That is a question I’ve wrangled with for quite some time. All the writers I know, published or otherwise, are blogging. Many of the sites I visit by other writers (and I must admit, I seem to only visit blogs by fellow writers) are phenomenal. A wealth of information, great graphics, writing tips and suggestions – they’re incredible! And what they have to say makes so much sense—it’s all so interesting!
I’ve avoided the whole blogging process for quite some time, because frankly, I don’t know what the heck I’ll blog about. I could talk about the daily juggle of what I need to get done versus what I actually have time to get done. No matter how much I want to write, the kids will still need to eat, the clothes will still have to be laundered, the dog will still have to be walked and I’ll still begin each and every day wondering “what the heck am I going to make for dinner tonight?” (Once upon a time I was organized enough that I knew the answer to that question days ahead of time. But then I had kids. Anyway, I digress…).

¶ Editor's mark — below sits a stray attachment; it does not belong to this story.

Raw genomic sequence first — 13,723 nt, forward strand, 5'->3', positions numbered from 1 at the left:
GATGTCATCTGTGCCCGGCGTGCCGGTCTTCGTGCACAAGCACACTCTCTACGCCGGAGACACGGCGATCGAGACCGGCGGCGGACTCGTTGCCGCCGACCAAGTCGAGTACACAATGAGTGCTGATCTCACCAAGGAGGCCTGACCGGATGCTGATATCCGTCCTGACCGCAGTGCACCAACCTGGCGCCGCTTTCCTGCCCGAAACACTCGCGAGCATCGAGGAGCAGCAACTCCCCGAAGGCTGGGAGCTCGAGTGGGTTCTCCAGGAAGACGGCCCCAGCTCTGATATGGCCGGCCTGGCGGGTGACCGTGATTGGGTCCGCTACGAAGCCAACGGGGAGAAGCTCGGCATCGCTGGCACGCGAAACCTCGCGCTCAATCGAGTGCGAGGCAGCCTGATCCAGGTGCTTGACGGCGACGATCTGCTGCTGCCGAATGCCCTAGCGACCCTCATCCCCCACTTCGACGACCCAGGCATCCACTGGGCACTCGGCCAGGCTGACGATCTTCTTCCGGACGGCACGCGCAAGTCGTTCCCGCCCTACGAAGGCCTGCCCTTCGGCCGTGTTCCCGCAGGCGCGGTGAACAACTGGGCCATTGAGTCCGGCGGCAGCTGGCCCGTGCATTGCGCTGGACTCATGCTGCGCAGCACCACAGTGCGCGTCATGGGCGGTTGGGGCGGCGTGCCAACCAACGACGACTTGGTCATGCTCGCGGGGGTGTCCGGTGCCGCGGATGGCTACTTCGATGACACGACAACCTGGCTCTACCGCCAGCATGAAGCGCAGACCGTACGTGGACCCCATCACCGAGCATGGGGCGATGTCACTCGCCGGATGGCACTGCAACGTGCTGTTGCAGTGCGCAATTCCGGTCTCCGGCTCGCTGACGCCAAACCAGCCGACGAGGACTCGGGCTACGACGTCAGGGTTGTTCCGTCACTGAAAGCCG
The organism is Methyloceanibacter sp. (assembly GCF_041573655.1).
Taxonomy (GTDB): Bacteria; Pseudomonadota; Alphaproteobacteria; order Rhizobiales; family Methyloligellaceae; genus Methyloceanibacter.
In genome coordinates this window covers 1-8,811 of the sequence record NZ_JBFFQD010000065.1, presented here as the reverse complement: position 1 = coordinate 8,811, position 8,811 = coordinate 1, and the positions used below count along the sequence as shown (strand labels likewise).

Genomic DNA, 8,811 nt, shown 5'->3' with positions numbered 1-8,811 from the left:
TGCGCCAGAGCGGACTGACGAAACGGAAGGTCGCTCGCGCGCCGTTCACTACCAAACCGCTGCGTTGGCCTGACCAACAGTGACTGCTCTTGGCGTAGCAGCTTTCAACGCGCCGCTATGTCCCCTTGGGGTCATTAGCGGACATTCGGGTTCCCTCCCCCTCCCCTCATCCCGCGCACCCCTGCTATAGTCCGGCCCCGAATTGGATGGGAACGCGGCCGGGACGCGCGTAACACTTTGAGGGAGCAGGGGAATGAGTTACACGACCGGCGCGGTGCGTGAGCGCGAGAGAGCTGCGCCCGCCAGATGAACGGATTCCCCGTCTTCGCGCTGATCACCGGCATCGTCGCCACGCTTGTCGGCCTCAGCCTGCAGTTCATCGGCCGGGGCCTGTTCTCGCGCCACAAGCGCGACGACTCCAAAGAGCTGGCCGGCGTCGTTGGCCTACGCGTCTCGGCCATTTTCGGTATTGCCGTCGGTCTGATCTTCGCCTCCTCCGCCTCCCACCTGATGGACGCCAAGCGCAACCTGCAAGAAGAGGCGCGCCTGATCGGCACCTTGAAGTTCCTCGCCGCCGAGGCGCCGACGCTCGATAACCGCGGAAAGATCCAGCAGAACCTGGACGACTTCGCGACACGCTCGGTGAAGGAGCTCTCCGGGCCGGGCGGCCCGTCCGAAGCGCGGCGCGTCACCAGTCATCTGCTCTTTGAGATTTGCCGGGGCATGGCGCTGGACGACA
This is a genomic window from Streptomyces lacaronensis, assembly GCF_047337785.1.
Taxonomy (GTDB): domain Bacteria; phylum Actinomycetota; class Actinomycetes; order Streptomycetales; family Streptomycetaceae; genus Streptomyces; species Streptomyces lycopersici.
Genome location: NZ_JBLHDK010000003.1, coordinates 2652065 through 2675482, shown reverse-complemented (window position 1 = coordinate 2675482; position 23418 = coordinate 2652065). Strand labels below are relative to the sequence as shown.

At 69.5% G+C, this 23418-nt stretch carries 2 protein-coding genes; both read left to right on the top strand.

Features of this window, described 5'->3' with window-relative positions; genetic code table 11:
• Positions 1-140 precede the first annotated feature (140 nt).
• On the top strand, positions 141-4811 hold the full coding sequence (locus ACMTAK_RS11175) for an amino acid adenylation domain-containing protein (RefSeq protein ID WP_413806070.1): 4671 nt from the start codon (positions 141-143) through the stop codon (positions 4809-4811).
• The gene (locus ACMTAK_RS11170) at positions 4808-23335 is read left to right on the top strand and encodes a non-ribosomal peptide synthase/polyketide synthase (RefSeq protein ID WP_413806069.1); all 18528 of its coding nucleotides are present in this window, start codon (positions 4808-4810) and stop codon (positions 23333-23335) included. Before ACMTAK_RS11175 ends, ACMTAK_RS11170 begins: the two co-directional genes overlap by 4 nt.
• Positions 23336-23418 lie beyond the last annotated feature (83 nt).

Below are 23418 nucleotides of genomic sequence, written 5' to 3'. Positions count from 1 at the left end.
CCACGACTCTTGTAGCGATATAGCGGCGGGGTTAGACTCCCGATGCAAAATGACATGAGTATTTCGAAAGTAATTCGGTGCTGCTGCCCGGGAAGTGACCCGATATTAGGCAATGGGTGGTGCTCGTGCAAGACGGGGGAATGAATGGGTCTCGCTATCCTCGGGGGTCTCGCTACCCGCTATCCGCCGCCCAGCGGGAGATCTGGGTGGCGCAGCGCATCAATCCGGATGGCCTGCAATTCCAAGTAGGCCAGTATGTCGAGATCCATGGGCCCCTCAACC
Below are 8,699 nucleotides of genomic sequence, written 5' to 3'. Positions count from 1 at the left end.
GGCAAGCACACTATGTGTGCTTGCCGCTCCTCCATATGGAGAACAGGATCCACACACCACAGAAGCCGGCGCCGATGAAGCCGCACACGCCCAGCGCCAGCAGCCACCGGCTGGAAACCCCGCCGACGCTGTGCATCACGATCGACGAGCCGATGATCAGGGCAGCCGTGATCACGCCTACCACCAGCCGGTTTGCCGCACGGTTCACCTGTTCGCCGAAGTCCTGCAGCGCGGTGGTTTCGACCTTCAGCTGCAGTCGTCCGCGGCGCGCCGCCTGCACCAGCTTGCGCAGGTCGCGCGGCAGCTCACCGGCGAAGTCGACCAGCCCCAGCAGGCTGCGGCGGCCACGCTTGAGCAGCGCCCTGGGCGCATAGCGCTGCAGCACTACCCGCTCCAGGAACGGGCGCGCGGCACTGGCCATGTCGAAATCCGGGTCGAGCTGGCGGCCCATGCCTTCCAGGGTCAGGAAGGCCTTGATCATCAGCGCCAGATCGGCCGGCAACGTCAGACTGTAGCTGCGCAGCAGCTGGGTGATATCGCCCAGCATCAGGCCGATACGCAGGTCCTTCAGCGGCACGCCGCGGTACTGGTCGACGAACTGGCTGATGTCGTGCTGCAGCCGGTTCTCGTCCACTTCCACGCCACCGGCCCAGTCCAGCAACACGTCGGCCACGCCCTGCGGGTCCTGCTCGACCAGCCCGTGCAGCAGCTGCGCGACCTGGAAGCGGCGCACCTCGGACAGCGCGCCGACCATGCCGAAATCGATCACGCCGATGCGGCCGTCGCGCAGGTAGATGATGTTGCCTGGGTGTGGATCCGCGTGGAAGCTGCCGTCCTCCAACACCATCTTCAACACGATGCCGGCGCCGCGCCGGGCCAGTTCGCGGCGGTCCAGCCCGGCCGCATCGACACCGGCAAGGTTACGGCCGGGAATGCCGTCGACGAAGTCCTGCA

My friend Darah, who dragged me into this whole blogging thing, said something in her blog that made me think. She visits blogs for the pictures of hot guys (I won't use her words verbatim because they wouldn't have the right purr). Hmmm. No hot guys on mine just yet… --oops, digressing again. Just the mention of hot guys and my mind is off and running. Sorry.
Anyway, I’ve been asking myself why I read the blogs I do. Largely because they’re friends and I’m nosy, LOL. What did so and so blog about today? What’s she working on? How many pages did she write? Then there’s the former critique partner whose blog I stumbled across not long ago. She’s now multi-published. Visiting her blog most days is more a ritual form of self torture than anything else. She seems to get a lot done; I don’t. Then again, it sounds as though she’s still single and doesn’t have kids. Yeah. That’s my excuse and I’m sticking to it.
So maybe no one other than fellow writing friends will ever visit my blog, but if what I have to say is of interest to them, or I put a smile on their face for a second or two, then I guess that’s okay. I’ll still be here blogging about absolutely nothing. Jerry Sienfeld made millions on a show about absolutely nothing, so maybe there’s hope for me yet!